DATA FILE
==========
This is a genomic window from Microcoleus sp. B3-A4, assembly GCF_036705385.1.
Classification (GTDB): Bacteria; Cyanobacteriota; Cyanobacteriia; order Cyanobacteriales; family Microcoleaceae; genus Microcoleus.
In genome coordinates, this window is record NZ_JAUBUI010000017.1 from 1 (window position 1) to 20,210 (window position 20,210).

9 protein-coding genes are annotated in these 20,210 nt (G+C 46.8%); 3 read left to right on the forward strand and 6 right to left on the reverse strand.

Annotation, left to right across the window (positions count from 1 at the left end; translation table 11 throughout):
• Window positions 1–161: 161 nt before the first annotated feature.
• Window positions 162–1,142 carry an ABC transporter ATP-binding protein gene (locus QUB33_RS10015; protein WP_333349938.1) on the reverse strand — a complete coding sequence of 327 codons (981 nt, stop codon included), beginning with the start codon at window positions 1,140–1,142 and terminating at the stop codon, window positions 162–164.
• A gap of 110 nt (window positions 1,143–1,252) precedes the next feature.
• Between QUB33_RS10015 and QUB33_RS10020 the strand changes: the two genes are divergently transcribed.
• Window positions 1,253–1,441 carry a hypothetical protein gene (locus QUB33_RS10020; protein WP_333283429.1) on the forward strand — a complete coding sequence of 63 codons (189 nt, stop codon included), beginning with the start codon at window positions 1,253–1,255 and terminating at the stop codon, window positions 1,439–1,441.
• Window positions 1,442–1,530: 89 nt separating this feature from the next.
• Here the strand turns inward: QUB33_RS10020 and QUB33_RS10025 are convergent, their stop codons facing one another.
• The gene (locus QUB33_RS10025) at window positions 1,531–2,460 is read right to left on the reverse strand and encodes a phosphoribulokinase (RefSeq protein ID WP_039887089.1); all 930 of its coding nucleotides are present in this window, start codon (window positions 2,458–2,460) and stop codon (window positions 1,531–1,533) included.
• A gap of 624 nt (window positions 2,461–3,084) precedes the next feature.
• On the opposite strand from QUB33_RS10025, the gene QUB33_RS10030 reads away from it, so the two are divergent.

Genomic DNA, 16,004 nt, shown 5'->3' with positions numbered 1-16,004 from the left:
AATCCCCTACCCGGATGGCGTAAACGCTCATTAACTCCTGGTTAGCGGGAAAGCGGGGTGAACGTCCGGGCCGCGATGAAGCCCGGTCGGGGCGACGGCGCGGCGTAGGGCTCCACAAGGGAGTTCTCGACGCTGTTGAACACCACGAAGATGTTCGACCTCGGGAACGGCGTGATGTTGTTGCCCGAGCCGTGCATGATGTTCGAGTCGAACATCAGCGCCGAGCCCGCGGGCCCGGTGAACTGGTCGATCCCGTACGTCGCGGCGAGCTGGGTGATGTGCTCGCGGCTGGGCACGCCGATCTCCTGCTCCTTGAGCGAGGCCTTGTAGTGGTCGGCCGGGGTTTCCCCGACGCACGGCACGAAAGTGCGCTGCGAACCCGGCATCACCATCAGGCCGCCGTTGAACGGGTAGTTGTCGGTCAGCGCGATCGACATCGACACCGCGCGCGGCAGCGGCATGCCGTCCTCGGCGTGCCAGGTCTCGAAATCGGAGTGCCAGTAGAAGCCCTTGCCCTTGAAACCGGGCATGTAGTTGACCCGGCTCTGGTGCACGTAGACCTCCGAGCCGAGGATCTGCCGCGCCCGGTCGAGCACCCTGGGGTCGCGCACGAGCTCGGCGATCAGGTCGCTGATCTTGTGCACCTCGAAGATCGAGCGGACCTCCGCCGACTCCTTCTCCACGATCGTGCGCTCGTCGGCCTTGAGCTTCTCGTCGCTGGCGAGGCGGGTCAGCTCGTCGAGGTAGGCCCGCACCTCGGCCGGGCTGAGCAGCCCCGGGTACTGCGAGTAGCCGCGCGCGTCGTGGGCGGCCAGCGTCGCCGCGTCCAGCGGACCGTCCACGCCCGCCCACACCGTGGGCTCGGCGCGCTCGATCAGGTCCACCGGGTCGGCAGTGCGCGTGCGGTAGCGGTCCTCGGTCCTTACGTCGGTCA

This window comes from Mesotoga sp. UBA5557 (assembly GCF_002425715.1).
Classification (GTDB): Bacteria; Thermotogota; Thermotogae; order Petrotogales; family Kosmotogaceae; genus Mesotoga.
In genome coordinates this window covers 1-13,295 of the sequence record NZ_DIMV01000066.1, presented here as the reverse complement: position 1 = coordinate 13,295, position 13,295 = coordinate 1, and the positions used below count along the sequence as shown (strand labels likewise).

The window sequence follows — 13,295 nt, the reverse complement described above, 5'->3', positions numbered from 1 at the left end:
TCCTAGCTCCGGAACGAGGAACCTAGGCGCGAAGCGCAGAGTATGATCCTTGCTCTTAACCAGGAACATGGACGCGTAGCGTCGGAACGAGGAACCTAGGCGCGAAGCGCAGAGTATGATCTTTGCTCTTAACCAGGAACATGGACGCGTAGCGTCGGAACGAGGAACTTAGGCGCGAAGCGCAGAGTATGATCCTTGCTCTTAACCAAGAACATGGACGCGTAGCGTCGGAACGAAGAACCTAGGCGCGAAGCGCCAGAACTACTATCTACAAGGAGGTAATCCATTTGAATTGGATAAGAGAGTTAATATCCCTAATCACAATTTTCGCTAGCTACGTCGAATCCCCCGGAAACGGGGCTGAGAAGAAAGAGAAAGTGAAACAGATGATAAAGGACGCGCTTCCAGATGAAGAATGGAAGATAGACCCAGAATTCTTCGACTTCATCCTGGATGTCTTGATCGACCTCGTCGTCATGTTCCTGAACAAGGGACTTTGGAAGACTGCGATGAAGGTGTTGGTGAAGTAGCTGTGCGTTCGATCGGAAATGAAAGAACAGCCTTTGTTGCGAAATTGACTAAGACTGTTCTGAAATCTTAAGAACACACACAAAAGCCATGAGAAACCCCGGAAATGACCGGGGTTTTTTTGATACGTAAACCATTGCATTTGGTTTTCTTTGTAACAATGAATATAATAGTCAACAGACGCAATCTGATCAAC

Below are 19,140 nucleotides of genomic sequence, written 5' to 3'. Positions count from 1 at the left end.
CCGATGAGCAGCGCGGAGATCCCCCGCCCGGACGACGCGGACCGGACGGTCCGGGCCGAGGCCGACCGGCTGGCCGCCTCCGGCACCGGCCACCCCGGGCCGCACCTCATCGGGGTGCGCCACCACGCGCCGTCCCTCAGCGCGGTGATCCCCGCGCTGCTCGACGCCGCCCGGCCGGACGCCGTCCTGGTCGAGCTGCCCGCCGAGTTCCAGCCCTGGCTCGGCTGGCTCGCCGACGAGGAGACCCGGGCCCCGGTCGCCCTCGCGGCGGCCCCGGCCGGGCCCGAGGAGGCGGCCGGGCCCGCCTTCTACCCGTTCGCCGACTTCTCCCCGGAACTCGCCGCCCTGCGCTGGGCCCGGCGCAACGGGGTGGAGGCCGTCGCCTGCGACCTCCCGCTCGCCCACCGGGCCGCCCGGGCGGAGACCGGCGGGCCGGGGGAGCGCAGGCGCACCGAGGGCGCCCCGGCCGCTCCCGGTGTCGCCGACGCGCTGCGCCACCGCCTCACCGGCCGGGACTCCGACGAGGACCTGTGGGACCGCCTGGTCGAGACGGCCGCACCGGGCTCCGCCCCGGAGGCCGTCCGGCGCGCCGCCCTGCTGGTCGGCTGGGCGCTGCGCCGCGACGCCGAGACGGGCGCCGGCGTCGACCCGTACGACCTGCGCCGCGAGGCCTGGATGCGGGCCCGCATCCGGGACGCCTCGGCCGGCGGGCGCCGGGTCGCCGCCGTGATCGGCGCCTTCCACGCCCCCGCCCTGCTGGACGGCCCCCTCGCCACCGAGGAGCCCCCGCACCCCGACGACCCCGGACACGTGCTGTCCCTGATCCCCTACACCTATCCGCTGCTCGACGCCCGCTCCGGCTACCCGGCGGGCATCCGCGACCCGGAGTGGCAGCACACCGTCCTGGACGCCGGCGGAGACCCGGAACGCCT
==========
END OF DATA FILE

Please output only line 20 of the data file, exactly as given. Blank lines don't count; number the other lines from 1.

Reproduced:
In genome coordinates this window covers 1-13,295 of the sequence record NZ_DIMV01000066.1, presented here as the reverse complement: position 1 = coordinate 13,295, position 13,295 = coordinate 1, and the positions used below count along the sequence as shown (strand labels likewise).